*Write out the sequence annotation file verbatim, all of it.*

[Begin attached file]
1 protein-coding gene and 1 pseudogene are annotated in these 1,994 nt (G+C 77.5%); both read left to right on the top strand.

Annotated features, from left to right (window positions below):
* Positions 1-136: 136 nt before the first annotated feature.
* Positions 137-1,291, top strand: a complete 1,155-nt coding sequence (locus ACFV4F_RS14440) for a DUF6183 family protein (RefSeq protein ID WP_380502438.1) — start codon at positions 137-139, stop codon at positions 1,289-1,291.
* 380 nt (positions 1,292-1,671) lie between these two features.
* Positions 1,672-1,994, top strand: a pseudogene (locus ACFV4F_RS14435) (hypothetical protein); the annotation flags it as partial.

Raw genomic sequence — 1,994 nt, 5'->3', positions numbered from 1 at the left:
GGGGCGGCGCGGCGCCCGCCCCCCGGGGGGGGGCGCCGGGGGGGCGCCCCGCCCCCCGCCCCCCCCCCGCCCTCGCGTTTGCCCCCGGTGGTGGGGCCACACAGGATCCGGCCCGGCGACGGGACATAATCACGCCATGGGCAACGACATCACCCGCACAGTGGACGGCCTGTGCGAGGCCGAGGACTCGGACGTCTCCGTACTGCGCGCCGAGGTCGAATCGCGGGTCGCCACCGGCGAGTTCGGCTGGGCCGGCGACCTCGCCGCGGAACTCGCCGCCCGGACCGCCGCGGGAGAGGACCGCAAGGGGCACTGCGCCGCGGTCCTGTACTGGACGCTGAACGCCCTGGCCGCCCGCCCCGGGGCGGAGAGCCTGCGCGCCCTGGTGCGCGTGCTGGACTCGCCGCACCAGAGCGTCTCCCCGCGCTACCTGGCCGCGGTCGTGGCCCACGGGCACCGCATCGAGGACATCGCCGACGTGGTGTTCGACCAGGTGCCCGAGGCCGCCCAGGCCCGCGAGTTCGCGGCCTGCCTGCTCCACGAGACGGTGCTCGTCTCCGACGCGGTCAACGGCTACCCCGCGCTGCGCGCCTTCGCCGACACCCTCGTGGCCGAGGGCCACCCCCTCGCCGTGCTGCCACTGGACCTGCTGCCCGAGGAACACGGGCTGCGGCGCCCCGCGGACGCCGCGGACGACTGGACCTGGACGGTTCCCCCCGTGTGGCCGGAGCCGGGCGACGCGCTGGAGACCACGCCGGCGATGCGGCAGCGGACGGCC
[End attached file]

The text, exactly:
1 protein-coding gene and 1 pseudogene are annotated in these 1,994 nt (G+C 77.5%); both read left to right on the top strand.

Annotated features, from left to right (window positions below):
* Positions 1-136: 136 nt before the first annotated feature.
* Positions 137-1,291, top strand: a complete 1,155-nt coding sequence (locus ACFV4F_RS14440) for a DUF6183 family protein (RefSeq protein ID WP_380502438.1) — start codon at positions 137-139, stop codon at positions 1,289-1,291.
* 380 nt (positions 1,292-1,671) lie between these two features.
* Positions 1,672-1,994, top strand: a pseudogene (locus ACFV4F_RS14435) (hypothetical protein); the annotation flags it as partial.

Raw genomic sequence — 1,994 nt, 5'->3', positions numbered from 1 at the left:
GGGGCGGCGCGGCGCCCGCCCCCCGGGGGGGGGCGCCGGGGGGGCGCCCCGCCCCCCGCCCCCCCCCCGCCCTCGCGTTTGCCCCCGGTGGTGGGGCCACACAGGATCCGGCCCGGCGACGGGACATAATCACGCCATGGGCAACGACATCACCCGCACAGTGGACGGCCTGTGCGAGGCCGAGGACTCGGACGTCTCCGTACTGCGCGCCGAGGTCGAATCGCGGGTCGCCACCGGCGAGTTCGGCTGGGCCGGCGACCTCGCCGCGGAACTCGCCGCCCGGACCGCCGCGGGAGAGGACCGCAAGGGGCACTGCGCCGCGGTCCTGTACTGGACGCTGAACGCCCTGGCCGCCCGCCCCGGGGCGGAGAGCCTGCGCGCCCTGGTGCGCGTGCTGGACTCGCCGCACCAGAGCGTCTCCCCGCGCTACCTGGCCGCGGTCGTGGCCCACGGGCACCGCATCGAGGACATCGCCGACGTGGTGTTCGACCAGGTGCCCGAGGCCGCCCAGGCCCGCGAGTTCGCGGCCTGCCTGCTCCACGAGACGGTGCTCGTCTCCGACGCGGTCAACGGCTACCCCGCGCTGCGCGCCTTCGCCGACACCCTCGTGGCCGAGGGCCACCCCCTCGCCGTGCTGCCACTGGACCTGCTGCCCGAGGAACACGGGCTGCGGCGCCCCGCGGACGCCGCGGACGACTGGACCTGGACGGTTCCCCCCGTGTGGCCGGAGCCGGGCGACGCGCTGGAGACCACGCCGGCGATGCGGCAGCGGACGGCC